1

There are quite a few words of Yiddish origin in English, for example some more common ones (at least to me):

  • chutzpah
  • dreck
  • shlep
  • shmooze
  • shmuck
  • shtick
  • spiel
  • tuckus

However, is there a significant correlation between certain social groups and their (non-)usage? In other words, is belonging to a particular social group indicative of using these words? I already know that this is (supposedly) restricted mainly to American English. Moreover, I personally understand many of these words but only rarely use them actively-- I'm unsure if this is typical or not for most speakers of (American) English.

-4

Yiddishisms and other expressions find their way into countries in addition to the United States.
Canadian English usage also includes the terms you mention and one or two more.

I can see no alternative to Jews being the group introducing "Yiddishisms" by the "definition" and implication if by no other means.

From the mid nineteenth century, immigrants came from Europe to North America. The mass of them were of lower social station but pushed upward into middle class bringing with them the Yiddish "language." Probably, the Middle class reflects the bulk of the current familiar usage. Most likely the heaviest concentration in urban centres where immigration was heaviest.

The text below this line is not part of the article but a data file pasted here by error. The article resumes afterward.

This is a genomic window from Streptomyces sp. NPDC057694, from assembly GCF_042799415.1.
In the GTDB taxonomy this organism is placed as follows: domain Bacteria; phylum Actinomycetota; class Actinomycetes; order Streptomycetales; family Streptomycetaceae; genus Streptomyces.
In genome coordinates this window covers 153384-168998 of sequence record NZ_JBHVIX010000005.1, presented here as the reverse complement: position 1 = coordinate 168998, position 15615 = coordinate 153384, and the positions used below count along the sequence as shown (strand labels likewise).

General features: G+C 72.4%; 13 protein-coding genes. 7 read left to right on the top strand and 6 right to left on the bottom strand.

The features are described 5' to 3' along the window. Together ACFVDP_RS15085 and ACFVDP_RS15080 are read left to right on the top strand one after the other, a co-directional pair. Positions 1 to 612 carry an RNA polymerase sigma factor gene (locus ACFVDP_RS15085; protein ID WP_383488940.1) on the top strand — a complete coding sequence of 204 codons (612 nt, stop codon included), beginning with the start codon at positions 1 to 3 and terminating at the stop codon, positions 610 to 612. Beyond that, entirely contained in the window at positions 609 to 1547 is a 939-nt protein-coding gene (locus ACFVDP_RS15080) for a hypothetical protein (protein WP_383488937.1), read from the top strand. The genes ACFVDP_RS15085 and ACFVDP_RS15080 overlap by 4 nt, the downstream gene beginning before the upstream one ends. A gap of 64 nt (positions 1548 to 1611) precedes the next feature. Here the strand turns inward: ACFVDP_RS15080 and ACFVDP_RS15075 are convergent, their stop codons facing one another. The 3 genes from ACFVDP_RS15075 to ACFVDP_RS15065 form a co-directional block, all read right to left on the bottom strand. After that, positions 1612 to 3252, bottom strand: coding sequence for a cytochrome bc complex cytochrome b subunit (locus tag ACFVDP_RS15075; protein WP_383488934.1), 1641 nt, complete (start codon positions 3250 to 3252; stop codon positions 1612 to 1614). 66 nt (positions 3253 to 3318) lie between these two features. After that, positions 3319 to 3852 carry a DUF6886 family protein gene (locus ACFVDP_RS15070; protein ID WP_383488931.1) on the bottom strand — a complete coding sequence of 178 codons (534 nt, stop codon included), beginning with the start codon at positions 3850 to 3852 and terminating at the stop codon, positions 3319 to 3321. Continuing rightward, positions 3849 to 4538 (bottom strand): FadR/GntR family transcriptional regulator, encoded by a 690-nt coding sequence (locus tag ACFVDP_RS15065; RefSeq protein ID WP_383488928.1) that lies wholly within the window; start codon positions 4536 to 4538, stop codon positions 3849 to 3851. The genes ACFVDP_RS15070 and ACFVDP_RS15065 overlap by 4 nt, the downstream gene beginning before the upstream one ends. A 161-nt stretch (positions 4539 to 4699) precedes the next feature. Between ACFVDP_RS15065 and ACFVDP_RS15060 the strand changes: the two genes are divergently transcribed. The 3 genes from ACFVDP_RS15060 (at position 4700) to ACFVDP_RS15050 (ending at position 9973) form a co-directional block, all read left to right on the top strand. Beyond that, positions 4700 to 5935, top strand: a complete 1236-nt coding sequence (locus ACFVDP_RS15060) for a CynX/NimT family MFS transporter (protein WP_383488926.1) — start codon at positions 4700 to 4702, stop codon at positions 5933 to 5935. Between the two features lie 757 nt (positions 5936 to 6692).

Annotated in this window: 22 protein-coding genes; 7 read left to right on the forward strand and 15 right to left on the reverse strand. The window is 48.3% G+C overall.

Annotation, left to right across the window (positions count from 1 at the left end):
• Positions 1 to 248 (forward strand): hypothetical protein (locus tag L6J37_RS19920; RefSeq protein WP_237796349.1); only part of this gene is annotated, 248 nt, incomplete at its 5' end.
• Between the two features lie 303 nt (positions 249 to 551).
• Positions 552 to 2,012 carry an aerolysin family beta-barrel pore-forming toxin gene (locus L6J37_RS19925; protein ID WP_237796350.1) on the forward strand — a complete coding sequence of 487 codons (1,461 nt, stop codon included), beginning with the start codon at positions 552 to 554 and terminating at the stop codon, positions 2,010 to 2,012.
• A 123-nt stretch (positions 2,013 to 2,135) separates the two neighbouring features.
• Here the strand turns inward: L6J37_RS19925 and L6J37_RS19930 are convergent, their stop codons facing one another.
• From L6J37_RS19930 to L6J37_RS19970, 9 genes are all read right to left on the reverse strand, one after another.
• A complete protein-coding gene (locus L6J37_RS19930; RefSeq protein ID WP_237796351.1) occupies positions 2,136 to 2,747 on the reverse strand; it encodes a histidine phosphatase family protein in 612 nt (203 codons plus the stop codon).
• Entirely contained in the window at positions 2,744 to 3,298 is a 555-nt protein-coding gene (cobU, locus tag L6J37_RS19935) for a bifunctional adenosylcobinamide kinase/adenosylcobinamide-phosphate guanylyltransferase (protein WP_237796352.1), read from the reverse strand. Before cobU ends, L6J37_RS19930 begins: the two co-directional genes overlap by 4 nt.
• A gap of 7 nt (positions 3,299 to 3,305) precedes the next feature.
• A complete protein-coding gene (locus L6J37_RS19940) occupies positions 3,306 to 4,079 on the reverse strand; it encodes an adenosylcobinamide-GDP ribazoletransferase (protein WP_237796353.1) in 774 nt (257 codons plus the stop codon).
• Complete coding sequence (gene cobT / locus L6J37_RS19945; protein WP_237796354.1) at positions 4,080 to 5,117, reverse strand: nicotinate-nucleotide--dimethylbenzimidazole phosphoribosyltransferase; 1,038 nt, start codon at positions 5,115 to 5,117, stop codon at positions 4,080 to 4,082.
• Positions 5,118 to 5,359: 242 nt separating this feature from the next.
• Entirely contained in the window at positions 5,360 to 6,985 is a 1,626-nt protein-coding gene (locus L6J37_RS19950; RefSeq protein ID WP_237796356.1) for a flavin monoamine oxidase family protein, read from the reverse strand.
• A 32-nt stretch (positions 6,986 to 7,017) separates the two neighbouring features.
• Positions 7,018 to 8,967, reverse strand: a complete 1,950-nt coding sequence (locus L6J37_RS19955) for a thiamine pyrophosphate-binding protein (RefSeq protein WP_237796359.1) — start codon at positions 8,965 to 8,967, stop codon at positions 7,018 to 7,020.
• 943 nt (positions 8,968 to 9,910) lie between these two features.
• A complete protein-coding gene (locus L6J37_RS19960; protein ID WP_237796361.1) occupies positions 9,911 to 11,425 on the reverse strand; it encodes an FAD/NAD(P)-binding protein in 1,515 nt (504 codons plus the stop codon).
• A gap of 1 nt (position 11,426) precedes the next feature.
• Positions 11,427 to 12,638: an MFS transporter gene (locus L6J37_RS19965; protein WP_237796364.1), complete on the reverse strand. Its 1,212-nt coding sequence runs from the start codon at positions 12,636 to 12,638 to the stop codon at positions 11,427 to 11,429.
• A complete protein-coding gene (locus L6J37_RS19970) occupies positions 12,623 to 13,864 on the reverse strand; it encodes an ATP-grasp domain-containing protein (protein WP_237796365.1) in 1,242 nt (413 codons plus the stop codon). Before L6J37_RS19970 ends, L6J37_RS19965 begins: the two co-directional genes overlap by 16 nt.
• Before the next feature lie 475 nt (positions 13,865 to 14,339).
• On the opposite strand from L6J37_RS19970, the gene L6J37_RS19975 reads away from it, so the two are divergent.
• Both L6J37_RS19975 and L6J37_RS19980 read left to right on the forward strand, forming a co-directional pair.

How it spread into the mainstream and why it became accepted parlance is probably beyond a definitive simple answer, however. Exposure is the obvious answer.

  • 1
    This does not appear to be an answer to the question, altho' it may be appropriate as a comment. It's perfectly reasonable for a questioner to limit their question to a particular variety of English, especially if that is of interest to them. I thought of adding some comments about BrE - I've never heard of many of the quoted terms - but decided not to because it would be irrelevant in view of OP's limitation. – TrevorD Jun 13 '16 at 0:53
  • I gather it still eludes you. – Hot Licks Jun 13 '16 at 1:35
  • @HotLicks Thanx for link to Finish site, above. – Stan Jun 13 '16 at 2:37
  • @sumelic It's a moot point, now. – Stan Jun 13 '16 at 2:37
  • 1
    @errantlinguist I could care less about downvotes. I think it's kind of cute. Some people are grumpy. I'm interested in your question and missed your point. – Stan Jun 13 '16 at 4:02

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